Although in Fig. 16 it seems as if W is transported poloidally, Fig. 17 shows that this transport is mostly parallel to the magnetic field, as expected from friction with the background plasma. Note that the contours show the highest densities of W. W is not solely transported with this bulk. This can be observed in the (back) cross section in Fig. 17 and in Fig. 16.

FIG. 17.

3D rendering of poloidal cross sections of the background electron density (front) and of the W density in the SOL and edge (back). The gray contours show how the bulk of the W is spread at around t t 0 = 0.5 ms.

FIG. 17.

3D rendering of poloidal cross sections of the background electron density (front) and of the W density in the SOL and edge (back). The gray contours show how the bulk of the W is spread at around t t 0 = 0.5 ms.

Close modal

Due to the effect of the RMPs, there are strong flow shears in the edge, thus W can locally undergo a strong increase in friction. Note that e.g., IRMP, RMP shielding and toroidal rotation can influence this transport, as it locally will alter the background velocity and mode structure.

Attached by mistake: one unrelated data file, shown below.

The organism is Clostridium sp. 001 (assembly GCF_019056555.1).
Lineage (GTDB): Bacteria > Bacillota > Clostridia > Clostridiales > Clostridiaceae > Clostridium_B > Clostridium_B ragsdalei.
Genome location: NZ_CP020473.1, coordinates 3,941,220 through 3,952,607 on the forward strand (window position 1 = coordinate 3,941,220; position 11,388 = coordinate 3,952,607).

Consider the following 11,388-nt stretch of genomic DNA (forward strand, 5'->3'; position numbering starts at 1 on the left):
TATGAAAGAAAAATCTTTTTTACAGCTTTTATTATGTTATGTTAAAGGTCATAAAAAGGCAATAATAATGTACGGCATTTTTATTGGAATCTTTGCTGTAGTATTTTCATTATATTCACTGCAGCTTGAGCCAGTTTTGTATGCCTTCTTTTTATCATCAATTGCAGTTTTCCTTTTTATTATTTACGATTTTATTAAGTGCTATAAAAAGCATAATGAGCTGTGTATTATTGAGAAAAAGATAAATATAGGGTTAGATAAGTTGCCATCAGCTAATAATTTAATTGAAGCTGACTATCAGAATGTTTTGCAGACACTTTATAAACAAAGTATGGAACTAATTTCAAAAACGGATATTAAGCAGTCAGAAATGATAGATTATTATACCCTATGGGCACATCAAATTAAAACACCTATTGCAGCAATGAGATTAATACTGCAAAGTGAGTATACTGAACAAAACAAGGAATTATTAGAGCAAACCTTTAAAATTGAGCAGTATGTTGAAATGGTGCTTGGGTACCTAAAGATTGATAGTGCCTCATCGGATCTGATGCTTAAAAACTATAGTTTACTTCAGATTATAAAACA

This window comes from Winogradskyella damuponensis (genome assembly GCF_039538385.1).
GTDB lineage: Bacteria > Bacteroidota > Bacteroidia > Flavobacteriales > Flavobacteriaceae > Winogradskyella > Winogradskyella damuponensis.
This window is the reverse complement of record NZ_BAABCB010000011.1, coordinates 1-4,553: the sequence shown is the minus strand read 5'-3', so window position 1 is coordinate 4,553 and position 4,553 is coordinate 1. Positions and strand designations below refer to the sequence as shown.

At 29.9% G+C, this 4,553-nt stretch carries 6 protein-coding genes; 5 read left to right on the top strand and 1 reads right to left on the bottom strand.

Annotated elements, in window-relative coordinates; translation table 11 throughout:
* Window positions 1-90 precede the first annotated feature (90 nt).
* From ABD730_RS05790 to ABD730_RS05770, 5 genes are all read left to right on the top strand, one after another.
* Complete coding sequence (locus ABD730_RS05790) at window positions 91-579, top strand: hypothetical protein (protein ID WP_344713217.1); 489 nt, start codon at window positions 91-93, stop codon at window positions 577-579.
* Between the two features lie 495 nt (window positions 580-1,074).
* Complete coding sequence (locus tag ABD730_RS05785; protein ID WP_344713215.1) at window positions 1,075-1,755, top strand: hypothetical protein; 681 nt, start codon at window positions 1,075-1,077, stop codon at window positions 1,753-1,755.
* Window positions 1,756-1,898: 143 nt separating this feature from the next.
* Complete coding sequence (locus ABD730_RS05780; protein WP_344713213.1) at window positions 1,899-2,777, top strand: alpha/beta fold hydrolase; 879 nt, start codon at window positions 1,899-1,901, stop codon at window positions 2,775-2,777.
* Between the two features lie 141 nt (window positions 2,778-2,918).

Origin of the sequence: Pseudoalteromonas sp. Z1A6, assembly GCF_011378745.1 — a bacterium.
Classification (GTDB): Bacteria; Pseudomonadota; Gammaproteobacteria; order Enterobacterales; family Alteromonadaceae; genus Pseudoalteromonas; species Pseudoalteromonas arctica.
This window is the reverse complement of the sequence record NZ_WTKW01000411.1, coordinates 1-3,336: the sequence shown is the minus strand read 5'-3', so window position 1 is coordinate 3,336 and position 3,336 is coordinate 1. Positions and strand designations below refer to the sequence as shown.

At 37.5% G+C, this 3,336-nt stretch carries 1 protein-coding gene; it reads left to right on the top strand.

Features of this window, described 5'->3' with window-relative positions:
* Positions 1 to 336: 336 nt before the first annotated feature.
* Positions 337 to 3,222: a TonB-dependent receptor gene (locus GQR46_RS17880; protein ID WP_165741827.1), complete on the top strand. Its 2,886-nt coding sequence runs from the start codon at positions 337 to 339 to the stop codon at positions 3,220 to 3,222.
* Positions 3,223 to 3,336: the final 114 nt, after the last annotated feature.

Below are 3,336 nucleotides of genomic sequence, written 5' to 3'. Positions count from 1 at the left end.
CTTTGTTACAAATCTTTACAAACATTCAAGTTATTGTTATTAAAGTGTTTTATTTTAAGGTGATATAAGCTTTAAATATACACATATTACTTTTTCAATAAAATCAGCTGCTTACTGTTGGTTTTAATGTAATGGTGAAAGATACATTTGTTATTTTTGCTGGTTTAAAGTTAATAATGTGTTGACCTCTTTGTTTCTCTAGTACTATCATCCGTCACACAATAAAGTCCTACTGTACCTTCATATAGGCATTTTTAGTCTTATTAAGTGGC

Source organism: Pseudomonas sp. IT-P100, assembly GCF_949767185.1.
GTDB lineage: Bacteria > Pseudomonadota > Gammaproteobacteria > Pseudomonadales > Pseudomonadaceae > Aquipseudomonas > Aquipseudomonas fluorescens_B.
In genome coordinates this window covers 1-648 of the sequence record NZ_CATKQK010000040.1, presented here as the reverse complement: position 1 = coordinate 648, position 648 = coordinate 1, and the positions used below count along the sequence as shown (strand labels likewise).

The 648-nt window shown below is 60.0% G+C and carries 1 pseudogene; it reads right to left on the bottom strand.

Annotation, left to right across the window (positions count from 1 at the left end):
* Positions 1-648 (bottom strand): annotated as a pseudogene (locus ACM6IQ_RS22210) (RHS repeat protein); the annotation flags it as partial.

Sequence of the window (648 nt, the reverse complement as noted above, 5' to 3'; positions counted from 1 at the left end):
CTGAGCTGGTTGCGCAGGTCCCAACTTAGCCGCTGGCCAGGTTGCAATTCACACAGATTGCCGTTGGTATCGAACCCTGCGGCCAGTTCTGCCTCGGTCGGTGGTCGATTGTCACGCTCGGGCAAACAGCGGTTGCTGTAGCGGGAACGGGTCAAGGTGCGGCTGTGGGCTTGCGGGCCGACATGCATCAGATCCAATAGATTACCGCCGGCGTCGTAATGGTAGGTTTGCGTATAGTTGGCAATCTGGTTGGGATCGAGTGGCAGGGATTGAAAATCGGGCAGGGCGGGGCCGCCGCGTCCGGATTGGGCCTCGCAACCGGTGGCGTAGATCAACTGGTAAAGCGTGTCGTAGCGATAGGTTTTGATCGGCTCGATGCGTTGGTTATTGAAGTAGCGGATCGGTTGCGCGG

Although, with these simulations, transport through the pedestal can be investigated, it remains difficult to validate with the experiment. The spectroscopic tools used in AUG only measure transitions at high ionization states of W. Thus, below the ∼keV temperature range, W transport is not observed.

Due to the lack of suitable diagnostics for W in the pedestal, our model cannot be directly validated by measuring W transport in the pedestal, a set of similar simulations is performed with argon as an impurity species by introducing a short gas burst from the edge and initializing Argon in the same way as was done in Sec. VII. Argon is still a relatively heavy impurity compared to deuterium and radiates at lower temperatures than W but has the advantage that it would be measurable in the pedestal.

The simulation set-ups are the same as before. However, argon is now the impurity including all the effective rate coefficients and ionization states. This subsection investigates how similarly Ar behaves compared to W in the presence of RMPs and whether it could be used as a proxy to validate our simulations with a possible experiment.

The first simulation introduced a short gas burst similar to W-LBO. In this simulation, we probe whether injected argon in an experiment would get trapped in potential wells.